So when I got it in English, if I was to just do it myself, to translate to Farsi, it would be really simplified. Where, my dad is like a glossary of poems. He just has such knowledge of the poetic words, which are another entire vocabulary. So I asked him to help me translate. So we both had help from our parents.
Melati: Amazing. It’s like a quadruple translation process.
Rahill: [Laughs.] Yeah. But you speak your language, right?
Melati: So, it’s interesting I guess, because I was born and raised in Indonesia, but I left when I was 11, so my understanding [of Bahasa] is quite rudimentary. But for this record, I was kind of just embracing it, and I was coming to terms being OK with a lot of mistakes grammatically. I did share it with my sister, and she has a much better grasp on it, and she was like, “Well, this isn’t right and this isn’t right.” I’m like, “You know what? It feels right. So I’m going to roll with it.” [Laughs.] So I kind of came to terms with it being like, I’m not right. I’m a mess of all sorts of wrongness, and I’m OK with it.
Melati: It was actually super freeing, because before I started the process of making this record, I had a massive creative block. Learning from my other project called Asa Tone — we made a record where we defined the musical palette before we started our recording, and I was like, Hmm, maybe I can take from this a little bit and narrow down what the palette will be. As soon as I did that and switched into singing in Bahasa, it unlocked a lot for me. I was able to access this sort of childlike wonder and naïveté, and this carefree feeling that I was never able to access before in my past work.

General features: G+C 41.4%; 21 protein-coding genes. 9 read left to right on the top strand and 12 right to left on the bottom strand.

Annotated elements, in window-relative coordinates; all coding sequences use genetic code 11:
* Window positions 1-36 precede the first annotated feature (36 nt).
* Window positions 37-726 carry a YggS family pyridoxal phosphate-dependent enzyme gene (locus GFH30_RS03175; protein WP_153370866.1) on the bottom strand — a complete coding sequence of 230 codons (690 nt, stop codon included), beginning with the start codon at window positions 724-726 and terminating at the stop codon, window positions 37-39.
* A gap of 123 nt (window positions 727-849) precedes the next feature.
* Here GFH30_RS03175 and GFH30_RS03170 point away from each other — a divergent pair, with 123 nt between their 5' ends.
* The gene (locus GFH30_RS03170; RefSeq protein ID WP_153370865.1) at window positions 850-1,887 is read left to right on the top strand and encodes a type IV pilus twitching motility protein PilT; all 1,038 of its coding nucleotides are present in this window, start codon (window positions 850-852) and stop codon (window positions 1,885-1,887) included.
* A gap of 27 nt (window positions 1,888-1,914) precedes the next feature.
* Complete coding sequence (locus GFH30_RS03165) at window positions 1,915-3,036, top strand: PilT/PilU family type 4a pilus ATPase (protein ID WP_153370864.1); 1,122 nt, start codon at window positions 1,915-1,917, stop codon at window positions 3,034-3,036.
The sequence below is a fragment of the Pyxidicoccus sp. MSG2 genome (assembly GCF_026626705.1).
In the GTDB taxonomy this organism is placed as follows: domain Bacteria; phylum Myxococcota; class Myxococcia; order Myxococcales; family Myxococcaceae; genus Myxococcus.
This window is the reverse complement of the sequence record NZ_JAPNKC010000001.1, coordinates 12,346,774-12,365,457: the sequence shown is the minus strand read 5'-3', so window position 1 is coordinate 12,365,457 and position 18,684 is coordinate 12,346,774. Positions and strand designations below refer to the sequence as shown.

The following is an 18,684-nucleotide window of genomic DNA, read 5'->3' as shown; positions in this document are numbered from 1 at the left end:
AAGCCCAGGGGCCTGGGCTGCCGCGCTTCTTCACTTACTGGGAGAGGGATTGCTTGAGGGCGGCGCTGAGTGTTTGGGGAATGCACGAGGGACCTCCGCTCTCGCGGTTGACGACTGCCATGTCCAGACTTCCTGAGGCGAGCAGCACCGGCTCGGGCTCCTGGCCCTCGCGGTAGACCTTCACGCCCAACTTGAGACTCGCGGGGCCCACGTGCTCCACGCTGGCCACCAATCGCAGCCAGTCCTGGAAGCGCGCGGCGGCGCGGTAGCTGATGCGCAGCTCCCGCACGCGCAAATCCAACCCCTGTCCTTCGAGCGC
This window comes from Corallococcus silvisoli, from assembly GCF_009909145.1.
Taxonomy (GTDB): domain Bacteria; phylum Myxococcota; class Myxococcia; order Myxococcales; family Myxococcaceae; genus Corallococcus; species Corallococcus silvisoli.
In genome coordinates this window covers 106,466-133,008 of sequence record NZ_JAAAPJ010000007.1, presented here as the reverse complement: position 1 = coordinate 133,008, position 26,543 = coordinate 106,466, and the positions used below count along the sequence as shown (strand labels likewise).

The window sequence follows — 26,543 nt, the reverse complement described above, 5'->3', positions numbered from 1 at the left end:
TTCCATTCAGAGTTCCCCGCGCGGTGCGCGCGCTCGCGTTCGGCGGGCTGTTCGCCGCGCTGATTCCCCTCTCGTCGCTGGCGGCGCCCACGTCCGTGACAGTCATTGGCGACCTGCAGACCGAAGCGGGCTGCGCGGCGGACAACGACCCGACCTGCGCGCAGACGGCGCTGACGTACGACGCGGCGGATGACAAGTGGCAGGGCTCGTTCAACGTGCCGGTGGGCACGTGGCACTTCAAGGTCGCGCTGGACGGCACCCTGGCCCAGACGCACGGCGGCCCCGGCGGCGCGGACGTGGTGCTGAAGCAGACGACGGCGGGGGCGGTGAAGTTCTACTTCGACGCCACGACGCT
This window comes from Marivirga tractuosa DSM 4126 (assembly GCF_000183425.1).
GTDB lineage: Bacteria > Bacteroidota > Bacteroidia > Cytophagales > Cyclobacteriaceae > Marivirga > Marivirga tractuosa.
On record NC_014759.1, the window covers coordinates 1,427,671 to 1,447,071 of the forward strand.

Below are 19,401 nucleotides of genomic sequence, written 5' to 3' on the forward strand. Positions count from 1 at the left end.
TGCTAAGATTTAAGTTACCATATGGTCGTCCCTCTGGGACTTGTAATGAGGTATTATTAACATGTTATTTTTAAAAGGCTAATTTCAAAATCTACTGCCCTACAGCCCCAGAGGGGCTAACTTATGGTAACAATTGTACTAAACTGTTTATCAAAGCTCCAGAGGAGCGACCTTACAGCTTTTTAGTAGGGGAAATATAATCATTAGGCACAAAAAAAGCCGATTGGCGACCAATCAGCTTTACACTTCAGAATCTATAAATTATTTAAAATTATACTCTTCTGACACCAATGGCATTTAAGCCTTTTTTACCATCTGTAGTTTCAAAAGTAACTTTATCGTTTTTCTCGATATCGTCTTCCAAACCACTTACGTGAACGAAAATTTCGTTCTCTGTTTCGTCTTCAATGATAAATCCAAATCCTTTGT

Your record sort of embraces this childlike wonder and honesty, which really comes through for me. Is that correct to you?
Rahill: Definitely. All of what you just said so resonates. My sister also speaks Farsi better than me, and she’s always like, “You didn’t say that right.” And the first pronunciation on “Haenim” is incorrect, so I feel you really hard. It used to mortify me, and I totally embrace it too now.
I think that is part of that radical self-acceptance — if I was to sing it correctly, or if I was to do things in a proper way, it wouldn’t be authentic. I understand that feeling of just surrendering and being like, OK, this is me. If it feels right, it’s OK, because the right person who’s going to receive this is going to feel it, not be like, “Oh, she said it with the wrong vowel,” or something.